As the war in Ukraine drags on, the U.S. is reportedly facing a shortage of some high-end arms and weapons systems.
The country is running low on its weapon stockpile of 155mm artillery ammunition and Stinger anti-aircraft shoulder-fired missiles as it struggles to meet the high demand, CNN reported, citing three officials with knowledge of the matter.
Concerns have also been raised about the pace of manufacturing of other military equipment, including HARMs anti-radiation missiles, GMLRS surface-to-surface missiles and the portable Javelin anti-tank missiles. The U.S. has moved to ramp up production for those and other systems, the CNN report said.
However, the shortage would not impact the readiness of the U.S. forces. The military equipment and weapons being sent to Ukraine do not come from what the U.S. keeps for its own contingencies, the officials told the outlet. A key reason for the concern is that the U.S. defense industry is facing difficulty keeping up with demand quickly enough.
Speaking at a press conference following the Ukrainian Defense Contact Group meeting Wednesday, Army General Mark A. Milley, chairman of Joint Chiefs of Staff, said: “All Ukraine is asking for is the means to fight, and we are determined to provide that means. Ukrainians will do this on their timeline, and until then, we will continue to support all the way for as long as it takes.”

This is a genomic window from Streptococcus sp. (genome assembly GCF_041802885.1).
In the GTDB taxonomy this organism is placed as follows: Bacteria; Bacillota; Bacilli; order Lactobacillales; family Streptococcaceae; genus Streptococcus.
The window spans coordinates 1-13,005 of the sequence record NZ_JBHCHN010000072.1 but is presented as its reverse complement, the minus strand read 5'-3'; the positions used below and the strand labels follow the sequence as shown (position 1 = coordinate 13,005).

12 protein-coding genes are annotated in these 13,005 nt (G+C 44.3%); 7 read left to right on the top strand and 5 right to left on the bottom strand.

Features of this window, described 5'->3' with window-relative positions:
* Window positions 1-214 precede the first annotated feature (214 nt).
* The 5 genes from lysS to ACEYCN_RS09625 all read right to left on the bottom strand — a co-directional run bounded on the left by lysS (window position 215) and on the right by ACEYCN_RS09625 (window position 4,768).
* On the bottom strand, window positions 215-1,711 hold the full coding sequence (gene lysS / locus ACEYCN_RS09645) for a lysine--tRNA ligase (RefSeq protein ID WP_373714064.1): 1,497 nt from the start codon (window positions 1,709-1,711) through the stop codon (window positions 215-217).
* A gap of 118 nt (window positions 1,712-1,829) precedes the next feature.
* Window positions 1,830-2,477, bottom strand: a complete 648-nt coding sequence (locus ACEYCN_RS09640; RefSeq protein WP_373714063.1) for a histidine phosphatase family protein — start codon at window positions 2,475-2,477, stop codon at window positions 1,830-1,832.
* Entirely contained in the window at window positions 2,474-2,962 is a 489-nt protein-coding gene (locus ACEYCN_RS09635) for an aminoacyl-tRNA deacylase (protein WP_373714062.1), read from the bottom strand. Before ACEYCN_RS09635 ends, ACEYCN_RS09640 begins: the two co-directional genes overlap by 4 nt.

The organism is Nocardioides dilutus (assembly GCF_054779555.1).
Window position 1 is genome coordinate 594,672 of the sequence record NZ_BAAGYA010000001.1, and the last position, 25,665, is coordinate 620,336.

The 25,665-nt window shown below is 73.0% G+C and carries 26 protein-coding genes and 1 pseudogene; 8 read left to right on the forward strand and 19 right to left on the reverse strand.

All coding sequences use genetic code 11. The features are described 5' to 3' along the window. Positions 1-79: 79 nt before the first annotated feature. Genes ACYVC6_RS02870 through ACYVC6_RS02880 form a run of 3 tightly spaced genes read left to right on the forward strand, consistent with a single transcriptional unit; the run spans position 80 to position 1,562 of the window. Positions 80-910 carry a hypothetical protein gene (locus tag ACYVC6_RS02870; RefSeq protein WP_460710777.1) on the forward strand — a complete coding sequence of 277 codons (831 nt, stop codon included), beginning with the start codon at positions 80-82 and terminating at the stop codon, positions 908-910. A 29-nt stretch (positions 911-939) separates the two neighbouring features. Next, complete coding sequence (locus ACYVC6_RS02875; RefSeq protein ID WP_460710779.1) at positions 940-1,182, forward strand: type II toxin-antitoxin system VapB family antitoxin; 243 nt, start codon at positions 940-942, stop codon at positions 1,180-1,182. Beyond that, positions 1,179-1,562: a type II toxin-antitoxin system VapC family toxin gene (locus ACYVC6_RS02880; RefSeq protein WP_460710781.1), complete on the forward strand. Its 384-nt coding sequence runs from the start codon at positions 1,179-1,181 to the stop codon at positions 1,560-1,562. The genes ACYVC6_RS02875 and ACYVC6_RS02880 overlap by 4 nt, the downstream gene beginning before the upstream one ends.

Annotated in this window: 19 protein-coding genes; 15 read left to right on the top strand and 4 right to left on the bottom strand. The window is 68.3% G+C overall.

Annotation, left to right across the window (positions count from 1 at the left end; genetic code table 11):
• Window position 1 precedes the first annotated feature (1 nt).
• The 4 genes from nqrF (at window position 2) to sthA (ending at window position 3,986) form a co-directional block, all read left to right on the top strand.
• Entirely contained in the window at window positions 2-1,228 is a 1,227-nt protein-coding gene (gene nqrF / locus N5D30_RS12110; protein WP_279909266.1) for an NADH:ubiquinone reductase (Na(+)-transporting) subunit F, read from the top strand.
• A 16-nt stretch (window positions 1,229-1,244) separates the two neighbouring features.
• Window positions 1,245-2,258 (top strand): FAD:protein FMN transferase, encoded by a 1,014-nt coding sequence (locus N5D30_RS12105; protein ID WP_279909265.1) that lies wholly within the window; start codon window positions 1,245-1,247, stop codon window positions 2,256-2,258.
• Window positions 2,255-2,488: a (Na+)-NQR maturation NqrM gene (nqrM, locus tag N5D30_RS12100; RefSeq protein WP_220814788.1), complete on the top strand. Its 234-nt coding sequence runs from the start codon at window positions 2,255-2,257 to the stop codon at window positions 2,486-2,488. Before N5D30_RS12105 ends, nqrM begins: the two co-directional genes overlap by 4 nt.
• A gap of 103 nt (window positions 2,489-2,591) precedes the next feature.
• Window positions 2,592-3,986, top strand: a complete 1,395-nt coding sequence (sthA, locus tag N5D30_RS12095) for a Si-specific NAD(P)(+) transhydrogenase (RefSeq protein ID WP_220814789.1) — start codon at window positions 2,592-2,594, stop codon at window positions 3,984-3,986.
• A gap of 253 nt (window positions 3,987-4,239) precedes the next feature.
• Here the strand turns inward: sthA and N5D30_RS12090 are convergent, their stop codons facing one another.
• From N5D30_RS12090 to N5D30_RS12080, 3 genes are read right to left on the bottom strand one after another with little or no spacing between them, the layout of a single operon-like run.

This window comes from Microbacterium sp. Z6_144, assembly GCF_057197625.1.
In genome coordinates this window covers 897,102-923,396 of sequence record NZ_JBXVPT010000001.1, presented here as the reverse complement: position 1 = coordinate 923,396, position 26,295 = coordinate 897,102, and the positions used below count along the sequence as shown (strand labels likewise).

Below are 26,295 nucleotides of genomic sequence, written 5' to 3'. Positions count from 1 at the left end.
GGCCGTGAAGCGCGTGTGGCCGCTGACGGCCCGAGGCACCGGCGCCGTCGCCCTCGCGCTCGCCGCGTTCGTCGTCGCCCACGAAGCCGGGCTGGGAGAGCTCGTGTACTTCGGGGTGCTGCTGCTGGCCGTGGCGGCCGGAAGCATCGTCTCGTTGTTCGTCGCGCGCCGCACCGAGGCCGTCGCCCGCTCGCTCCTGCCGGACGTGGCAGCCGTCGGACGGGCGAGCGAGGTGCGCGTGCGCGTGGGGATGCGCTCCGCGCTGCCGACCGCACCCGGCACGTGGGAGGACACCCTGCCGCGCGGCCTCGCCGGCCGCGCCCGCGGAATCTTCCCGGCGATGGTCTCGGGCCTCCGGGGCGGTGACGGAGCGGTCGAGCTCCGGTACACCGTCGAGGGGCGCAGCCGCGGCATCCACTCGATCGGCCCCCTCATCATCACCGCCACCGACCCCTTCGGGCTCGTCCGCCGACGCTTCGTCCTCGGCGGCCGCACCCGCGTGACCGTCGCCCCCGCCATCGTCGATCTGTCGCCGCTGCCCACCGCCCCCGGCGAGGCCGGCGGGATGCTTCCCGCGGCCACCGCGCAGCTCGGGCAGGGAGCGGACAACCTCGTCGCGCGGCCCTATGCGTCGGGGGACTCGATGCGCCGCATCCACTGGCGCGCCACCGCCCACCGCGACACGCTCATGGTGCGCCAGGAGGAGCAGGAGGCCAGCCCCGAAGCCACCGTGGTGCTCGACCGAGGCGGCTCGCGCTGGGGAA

Despite Washington’s assurance of supporting Kyiv for “as long as it takes,” as the CNN report points out, the fact is the U.S. will not be able to maintain the supply of high-end ammunition to Ukraine indefinitely. Therefore, the challenge for the Defense Department is to determine if the country’s own stockpile is “running low,” a subjective call depending on the risk the Pentagon is willing to take, a senior defense official has said.
While emphasizing that the number of weapons “given to Ukraine are relatively small compared to U.S. inventories and production capabilities,” Mark Cancian, a senior adviser at the Center for Strategic and International Studies (CSIS) wrote in a September article that the “key judgment for both munitions and weapons is how much risk the United States is willing to accept.”
As Cancian points out, Washington needs to maintain munition stockpiles to support its own war plans in the face of contingencies that may arise — such as a war with China over Taiwan, North Korea or a conflict in the Middle East or Europe.
While it is not known how much the Ukraine war is costing American taxpayers, several Republicans are demanding a forensic audit of the U.S. military and non-military aid to Kyiv. The Biden administration, on Tuesday, requested Congress to approve another $38 billion in Ukraine aid, which would reportedly bring the total spending to more than $100 billion.
Meanwhile, Russia is also reportedly facing a major shortage of weapons and delays in military production, forcing the Kremlin to cut through the bureaucracy to produce enough weapons and supplies to feed its war efforts in Ukraine.
Moscow has also reportedly turned to Iran and North Korea to buy shells and rockets, while there are fears that the depleting military resources could force Putin to use Russia’s tactical nuclear arsenal to achieve victory or at least freeze the conflict in Ukraine.